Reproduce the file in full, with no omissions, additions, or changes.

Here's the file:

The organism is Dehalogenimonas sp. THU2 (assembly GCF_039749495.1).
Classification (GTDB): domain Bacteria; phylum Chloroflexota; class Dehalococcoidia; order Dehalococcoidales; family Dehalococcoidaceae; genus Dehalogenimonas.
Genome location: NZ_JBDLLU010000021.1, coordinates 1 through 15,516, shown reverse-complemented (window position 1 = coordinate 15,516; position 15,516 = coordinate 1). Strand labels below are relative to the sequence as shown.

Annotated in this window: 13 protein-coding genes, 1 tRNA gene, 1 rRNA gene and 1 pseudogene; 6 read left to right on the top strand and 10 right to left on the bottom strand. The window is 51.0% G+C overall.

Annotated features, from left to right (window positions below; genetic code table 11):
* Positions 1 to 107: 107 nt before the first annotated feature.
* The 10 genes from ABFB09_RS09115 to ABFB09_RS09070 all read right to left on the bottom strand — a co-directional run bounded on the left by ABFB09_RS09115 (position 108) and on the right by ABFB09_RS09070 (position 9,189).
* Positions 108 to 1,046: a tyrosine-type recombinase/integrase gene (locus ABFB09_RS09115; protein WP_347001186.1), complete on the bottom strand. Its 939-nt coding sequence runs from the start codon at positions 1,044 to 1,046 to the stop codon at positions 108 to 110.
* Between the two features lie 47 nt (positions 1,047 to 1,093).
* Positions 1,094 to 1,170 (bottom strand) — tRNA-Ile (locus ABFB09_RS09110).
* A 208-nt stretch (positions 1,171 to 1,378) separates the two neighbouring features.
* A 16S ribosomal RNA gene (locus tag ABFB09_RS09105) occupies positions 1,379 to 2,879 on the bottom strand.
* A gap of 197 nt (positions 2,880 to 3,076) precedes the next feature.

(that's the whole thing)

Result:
The organism is Dehalogenimonas sp. THU2 (assembly GCF_039749495.1).
Classification (GTDB): domain Bacteria; phylum Chloroflexota; class Dehalococcoidia; order Dehalococcoidales; family Dehalococcoidaceae; genus Dehalogenimonas.
Genome location: NZ_JBDLLU010000021.1, coordinates 1 through 15,516, shown reverse-complemented (window position 1 = coordinate 15,516; position 15,516 = coordinate 1). Strand labels below are relative to the sequence as shown.

Annotated in this window: 13 protein-coding genes, 1 tRNA gene, 1 rRNA gene and 1 pseudogene; 6 read left to right on the top strand and 10 right to left on the bottom strand. The window is 51.0% G+C overall.

Annotated features, from left to right (window positions below; genetic code table 11):
* Positions 1 to 107: 107 nt before the first annotated feature.
* The 10 genes from ABFB09_RS09115 to ABFB09_RS09070 all read right to left on the bottom strand — a co-directional run bounded on the left by ABFB09_RS09115 (position 108) and on the right by ABFB09_RS09070 (position 9,189).
* Positions 108 to 1,046: a tyrosine-type recombinase/integrase gene (locus ABFB09_RS09115; protein WP_347001186.1), complete on the bottom strand. Its 939-nt coding sequence runs from the start codon at positions 1,044 to 1,046 to the stop codon at positions 108 to 110.
* Between the two features lie 47 nt (positions 1,047 to 1,093).
* Positions 1,094 to 1,170 (bottom strand) — tRNA-Ile (locus ABFB09_RS09110).
* A 208-nt stretch (positions 1,171 to 1,378) separates the two neighbouring features.
* A 16S ribosomal RNA gene (locus tag ABFB09_RS09105) occupies positions 1,379 to 2,879 on the bottom strand.
* A gap of 197 nt (positions 2,880 to 3,076) precedes the next feature.